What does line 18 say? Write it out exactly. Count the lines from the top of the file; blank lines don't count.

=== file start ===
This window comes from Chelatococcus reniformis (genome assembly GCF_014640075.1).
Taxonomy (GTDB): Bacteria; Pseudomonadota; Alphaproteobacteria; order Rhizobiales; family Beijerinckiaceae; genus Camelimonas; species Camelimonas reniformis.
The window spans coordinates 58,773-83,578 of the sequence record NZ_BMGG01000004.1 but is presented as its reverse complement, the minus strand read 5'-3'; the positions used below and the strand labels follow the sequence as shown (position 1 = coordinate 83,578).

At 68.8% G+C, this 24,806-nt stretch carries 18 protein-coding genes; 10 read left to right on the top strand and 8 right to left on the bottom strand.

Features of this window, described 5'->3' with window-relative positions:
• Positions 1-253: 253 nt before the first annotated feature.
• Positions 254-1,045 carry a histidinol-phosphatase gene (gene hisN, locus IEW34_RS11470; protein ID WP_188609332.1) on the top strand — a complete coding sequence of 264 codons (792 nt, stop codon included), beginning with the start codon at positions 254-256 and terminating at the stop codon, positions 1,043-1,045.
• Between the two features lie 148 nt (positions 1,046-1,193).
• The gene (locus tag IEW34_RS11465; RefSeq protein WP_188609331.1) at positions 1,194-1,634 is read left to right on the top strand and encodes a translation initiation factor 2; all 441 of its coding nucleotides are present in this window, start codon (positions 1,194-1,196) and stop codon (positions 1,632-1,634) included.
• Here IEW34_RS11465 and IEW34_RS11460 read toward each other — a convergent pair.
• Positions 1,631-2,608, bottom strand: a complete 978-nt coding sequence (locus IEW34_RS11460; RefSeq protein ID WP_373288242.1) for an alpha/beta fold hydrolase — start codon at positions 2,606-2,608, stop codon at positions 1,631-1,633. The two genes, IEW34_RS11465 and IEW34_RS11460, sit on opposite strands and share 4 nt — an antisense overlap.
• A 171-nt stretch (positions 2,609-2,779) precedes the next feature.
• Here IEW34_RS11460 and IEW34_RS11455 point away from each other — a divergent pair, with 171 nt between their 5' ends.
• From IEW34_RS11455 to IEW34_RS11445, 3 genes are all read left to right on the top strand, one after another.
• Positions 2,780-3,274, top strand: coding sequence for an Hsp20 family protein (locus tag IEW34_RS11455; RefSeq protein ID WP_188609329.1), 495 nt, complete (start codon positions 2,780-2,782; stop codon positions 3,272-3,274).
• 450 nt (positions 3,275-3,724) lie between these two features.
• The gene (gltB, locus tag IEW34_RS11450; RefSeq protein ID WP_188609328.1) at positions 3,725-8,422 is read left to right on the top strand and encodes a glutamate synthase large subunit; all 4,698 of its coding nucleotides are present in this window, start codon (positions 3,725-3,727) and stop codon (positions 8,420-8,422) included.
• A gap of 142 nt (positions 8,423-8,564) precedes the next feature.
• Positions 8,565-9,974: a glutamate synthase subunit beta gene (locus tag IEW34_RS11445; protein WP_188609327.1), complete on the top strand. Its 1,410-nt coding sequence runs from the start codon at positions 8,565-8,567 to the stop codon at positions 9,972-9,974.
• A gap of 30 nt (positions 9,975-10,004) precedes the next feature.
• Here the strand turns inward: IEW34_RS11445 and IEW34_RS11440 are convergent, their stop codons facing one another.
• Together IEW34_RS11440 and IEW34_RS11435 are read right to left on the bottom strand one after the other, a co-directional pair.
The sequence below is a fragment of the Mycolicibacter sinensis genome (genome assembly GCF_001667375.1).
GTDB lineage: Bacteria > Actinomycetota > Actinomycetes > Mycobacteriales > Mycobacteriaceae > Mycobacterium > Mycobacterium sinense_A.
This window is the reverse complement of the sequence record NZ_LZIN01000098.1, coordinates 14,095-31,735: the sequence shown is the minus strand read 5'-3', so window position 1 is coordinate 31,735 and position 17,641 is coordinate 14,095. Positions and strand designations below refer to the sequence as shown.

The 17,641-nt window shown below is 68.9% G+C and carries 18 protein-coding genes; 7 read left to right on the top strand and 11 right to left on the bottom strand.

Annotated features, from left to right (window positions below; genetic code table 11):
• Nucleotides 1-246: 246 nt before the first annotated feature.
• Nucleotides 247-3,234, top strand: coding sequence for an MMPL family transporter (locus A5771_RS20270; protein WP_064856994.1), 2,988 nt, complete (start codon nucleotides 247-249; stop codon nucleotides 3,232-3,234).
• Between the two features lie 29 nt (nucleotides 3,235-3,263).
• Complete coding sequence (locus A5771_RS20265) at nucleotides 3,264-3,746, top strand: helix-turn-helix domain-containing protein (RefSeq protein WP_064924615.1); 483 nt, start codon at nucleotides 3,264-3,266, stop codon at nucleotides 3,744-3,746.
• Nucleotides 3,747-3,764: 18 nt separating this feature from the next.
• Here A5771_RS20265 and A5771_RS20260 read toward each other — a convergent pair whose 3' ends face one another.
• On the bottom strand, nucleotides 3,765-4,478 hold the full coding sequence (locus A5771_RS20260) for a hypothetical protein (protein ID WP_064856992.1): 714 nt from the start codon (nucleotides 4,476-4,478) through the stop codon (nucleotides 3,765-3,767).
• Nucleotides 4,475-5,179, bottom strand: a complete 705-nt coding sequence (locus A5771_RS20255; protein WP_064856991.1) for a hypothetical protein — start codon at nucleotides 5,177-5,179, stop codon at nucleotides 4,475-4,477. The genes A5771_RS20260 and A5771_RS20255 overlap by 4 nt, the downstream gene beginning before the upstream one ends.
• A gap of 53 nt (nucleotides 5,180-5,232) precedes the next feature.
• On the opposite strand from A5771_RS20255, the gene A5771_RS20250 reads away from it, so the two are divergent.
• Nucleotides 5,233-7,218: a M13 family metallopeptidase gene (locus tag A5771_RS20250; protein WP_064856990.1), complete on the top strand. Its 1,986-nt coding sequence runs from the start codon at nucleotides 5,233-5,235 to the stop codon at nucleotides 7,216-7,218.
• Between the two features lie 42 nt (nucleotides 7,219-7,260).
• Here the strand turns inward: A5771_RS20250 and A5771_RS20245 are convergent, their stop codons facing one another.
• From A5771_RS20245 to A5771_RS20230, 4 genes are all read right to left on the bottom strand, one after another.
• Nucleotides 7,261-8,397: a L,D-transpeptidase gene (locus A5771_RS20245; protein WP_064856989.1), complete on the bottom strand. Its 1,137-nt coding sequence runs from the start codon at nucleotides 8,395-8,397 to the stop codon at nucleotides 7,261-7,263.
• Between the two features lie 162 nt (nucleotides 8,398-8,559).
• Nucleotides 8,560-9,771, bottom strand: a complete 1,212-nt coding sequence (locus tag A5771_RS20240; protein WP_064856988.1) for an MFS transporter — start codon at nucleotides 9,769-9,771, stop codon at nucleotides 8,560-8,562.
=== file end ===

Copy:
• A gap of 142 nt (positions 8,423-8,564) precedes the next feature.